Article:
I am involved in the writing of a lot of scientific texts. A lot of them I (am forced to) do in LaTeX. However, I prefer InDesign, and use it more often than Latex.

Scientific/engineering texts often requires lots of numbers with units ("5 m", or "10 s", or whatever). The scientific styleguides I tend to write to usually want at least a space between number and unit, but even more preferable is an em-space. Latex has this nice package called siunitx, which handles a few things with regards to units. To my knowledge, it:

  • Deals with the em-space between number and unit
  • makes the number+unit pair non-breaking, IE, you never get '5' on the end of one line and 's' on the next
  • Handles the fact that you might want to change the writing style of a certain unit based on industry standards (Common example: gigabit-per-second should, in true 'SI' style, be written as Gb/s, but many electrical engineering works prefer Gbps instead). This can all be tweaked later.

The third point is something I don't really care about too much, but it would be nice if I could get a similar functionality in InDesign that handles the other two points: Make the space between them be em-space length, and have the entire thing be non-breaking. I've experimented around with paragraph and character styles, but it always ended up still being a hassle. Is there a 'correct' way of implementing this?

Edit: As pointed out, I was incorrect about the em-space (I will not change it in the original body to preserve context for the answer below). After more research, it is a debated topic among certain engineering, scientific and mathematical communities how wide this space should be (some saying it should be the width of a multiplication-dot, others using regular 'space', etc).

  • 3
    An em-space, really? Are you totally 100 % on that? It is the largest of all fixed width spaces. "A length of 3 m" looks positively weird.
    – Jongware
    May 28, 2020 at 14:48
  • You a re correct, it is not an em-space. I was told that once, and it sounded logical, but I wasn't aware how wide the em-space was and it was clearly wrong. The space used by siunitx is narrower than a standard space, but I'm not sure how narrow. It is also not a official ISO or SI standard, but to keep consistency with texts written with latex, I would like to also implement the narrower space.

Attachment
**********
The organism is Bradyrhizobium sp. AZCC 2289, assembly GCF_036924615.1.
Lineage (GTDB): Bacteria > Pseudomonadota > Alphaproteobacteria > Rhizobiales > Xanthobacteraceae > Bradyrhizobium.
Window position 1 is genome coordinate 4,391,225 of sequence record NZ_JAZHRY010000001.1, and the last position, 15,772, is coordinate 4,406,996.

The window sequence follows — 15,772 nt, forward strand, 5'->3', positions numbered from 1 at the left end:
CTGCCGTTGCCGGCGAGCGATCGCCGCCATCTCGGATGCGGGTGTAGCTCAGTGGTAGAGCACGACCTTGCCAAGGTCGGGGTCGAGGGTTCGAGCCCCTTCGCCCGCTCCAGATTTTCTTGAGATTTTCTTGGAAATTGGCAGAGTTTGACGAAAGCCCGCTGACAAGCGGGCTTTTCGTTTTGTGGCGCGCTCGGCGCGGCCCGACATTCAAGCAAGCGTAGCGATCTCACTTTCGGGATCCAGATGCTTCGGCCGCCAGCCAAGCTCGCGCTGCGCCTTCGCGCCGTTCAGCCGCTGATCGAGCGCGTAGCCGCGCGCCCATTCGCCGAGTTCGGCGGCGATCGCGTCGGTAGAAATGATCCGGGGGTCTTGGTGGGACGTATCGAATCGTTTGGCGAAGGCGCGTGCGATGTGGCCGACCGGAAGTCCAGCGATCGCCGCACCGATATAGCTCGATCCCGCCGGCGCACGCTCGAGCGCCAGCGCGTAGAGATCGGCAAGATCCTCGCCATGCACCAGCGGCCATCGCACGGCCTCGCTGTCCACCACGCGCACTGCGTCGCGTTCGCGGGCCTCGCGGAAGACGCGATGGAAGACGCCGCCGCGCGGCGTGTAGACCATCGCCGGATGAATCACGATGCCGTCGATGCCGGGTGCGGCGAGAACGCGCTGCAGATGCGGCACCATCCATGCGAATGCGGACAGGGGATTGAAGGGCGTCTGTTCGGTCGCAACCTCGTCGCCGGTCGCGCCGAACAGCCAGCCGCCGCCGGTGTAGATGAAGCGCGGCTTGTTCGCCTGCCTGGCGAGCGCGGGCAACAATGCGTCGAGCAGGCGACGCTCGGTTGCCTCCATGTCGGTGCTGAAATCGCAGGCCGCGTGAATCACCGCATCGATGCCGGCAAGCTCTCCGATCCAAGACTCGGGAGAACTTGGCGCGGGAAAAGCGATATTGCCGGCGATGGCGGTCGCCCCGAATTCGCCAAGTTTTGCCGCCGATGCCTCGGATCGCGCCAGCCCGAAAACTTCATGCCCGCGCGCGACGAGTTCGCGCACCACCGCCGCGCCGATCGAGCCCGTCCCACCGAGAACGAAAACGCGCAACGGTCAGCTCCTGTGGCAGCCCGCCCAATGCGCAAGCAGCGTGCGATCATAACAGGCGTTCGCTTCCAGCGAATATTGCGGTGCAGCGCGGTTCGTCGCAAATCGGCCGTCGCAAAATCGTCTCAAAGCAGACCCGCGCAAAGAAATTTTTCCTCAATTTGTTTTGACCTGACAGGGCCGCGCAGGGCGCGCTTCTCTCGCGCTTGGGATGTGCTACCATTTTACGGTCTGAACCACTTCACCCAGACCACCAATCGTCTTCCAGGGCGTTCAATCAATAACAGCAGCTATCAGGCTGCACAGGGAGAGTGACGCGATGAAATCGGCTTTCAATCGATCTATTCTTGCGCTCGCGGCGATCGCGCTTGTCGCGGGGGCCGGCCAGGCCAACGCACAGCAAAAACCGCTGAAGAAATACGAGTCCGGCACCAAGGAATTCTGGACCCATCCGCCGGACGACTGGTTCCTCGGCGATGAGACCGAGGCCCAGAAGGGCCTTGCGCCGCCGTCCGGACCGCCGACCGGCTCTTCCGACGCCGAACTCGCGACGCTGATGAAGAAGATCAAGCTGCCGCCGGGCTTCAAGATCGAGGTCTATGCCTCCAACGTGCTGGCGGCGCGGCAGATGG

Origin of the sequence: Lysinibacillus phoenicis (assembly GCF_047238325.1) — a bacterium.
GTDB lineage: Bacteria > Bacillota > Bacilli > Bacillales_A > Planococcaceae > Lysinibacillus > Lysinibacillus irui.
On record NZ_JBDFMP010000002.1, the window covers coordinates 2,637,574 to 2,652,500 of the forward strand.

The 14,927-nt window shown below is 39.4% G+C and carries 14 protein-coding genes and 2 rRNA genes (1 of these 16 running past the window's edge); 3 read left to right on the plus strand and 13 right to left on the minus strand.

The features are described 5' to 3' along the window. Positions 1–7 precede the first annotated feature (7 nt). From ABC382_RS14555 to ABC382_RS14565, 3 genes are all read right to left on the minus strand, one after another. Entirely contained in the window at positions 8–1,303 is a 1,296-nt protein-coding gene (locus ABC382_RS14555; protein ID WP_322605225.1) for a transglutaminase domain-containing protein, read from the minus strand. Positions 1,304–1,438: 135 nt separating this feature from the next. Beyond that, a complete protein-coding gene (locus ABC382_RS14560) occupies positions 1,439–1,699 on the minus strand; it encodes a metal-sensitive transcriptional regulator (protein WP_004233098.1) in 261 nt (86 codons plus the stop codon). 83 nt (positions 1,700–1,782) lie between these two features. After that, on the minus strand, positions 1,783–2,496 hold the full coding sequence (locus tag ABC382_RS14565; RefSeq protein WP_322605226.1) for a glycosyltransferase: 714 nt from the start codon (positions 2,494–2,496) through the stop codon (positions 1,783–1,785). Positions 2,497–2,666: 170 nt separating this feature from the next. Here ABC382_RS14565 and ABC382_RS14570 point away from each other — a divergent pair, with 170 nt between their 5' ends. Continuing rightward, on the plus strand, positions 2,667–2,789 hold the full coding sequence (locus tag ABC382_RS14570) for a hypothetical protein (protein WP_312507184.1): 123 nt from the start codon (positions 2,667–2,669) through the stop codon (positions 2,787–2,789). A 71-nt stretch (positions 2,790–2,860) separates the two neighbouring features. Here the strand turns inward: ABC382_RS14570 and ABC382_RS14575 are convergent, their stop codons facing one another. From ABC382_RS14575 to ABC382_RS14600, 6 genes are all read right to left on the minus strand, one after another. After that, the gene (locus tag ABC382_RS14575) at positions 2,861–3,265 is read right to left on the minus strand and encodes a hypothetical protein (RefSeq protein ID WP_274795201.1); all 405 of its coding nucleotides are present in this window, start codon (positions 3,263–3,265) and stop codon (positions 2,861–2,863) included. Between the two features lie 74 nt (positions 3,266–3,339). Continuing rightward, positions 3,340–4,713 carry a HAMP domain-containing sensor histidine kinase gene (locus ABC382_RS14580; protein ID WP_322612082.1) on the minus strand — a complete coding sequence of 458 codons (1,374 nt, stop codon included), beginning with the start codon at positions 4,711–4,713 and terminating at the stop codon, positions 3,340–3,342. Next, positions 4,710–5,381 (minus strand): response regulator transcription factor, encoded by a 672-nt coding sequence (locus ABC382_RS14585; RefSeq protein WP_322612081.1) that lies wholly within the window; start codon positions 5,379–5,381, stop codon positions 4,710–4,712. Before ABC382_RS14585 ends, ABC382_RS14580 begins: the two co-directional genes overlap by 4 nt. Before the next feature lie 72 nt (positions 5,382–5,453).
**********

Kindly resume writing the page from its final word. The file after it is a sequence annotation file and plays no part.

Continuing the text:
– Joren Vaes
    May 29, 2020 at 7:31

1 Answer 1


You can create a GREP style inside a paragraph style which uses a character style to apply a non-breaking attribute to a GREP string like \d+\ss✝. Which, in english, means any pair of 'number-space-s' will be forced to stick together on the same line. You can then duplicate this GREP style for other units like \d+\sm✝ and so on.

✝Note: depending on the format of your numbers, these strings may need more tweaks if, for instance, decimals are being used.

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As to converting that space between number and units into an EM space, that can't be a 'live' action, like the GREP style above, but it can be achieved via a GREP find/replace and you can save this search for repeated usage, see below.

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Also adding I agree with some of the comments that the EM space may actually be too much. Consider experimenting with narrower spaces, InDesign has a whole set of these.

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  • 1
    If you convert all the spaces between numbers and units to em spaces (which is crazy wide, I would just use non-breaking spaces or maybe even a sixth spaces) you don't really need the non-breaking character style do you? BTW: Since we are dealing with typography: Shouldn't you use a dagger symbol (†) instead of latin cross emoji (✝)? 😁
    – Wolff
    May 28, 2020 at 15:39
  • Yes, there are a few different ways to approach this.
    – Lucian
    May 29, 2020 at 7:34

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